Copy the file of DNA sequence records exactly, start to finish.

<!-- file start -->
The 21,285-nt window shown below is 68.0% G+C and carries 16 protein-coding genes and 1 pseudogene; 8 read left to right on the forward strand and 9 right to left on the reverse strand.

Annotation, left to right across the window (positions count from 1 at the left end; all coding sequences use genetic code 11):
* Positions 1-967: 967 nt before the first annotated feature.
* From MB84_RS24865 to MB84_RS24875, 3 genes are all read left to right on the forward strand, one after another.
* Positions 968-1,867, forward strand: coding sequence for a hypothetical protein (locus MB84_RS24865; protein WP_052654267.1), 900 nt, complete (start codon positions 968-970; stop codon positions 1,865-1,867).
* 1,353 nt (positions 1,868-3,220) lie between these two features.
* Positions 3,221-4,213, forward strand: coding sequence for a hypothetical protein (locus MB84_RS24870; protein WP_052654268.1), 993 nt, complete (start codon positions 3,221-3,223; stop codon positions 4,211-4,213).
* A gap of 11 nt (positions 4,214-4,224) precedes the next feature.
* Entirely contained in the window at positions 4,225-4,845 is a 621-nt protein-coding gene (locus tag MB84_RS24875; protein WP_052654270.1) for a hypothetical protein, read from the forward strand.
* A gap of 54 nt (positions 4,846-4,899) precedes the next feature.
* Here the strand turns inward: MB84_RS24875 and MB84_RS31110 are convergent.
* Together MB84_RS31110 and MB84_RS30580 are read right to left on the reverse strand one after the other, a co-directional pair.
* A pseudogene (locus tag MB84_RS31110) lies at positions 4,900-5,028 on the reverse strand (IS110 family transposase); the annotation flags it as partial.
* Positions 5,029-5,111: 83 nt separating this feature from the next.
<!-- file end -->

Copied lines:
The 21,285-nt window shown below is 68.0% G+C and carries 16 protein-coding genes and 1 pseudogene; 8 read left to right on the forward strand and 9 right to left on the reverse strand.

Annotation, left to right across the window (positions count from 1 at the left end; all coding sequences use genetic code 11):
* Positions 1-967: 967 nt before the first annotated feature.
* From MB84_RS24865 to MB84_RS24875, 3 genes are all read left to right on the forward strand, one after another.
* Positions 968-1,867, forward strand: coding sequence for a hypothetical protein (locus MB84_RS24865; protein WP_052654267.1), 900 nt, complete (start codon positions 968-970; stop codon positions 1,865-1,867).
* 1,353 nt (positions 1,868-3,220) lie between these two features.
* Positions 3,221-4,213, forward strand: coding sequence for a hypothetical protein (locus MB84_RS24870; protein WP_052654268.1), 993 nt, complete (start codon positions 3,221-3,223; stop codon positions 4,211-4,213).
* A gap of 11 nt (positions 4,214-4,224) precedes the next feature.
* Entirely contained in the window at positions 4,225-4,845 is a 621-nt protein-coding gene (locus tag MB84_RS24875; protein WP_052654270.1) for a hypothetical protein, read from the forward strand.
* A gap of 54 nt (positions 4,846-4,899) precedes the next feature.
* Here the strand turns inward: MB84_RS24875 and MB84_RS31110 are convergent.
* Together MB84_RS31110 and MB84_RS30580 are read right to left on the reverse strand one after the other, a co-directional pair.
* A pseudogene (locus tag MB84_RS31110) lies at positions 4,900-5,028 on the reverse strand (IS110 family transposase); the annotation flags it as partial.
* Positions 5,029-5,111: 83 nt separating this feature from the next.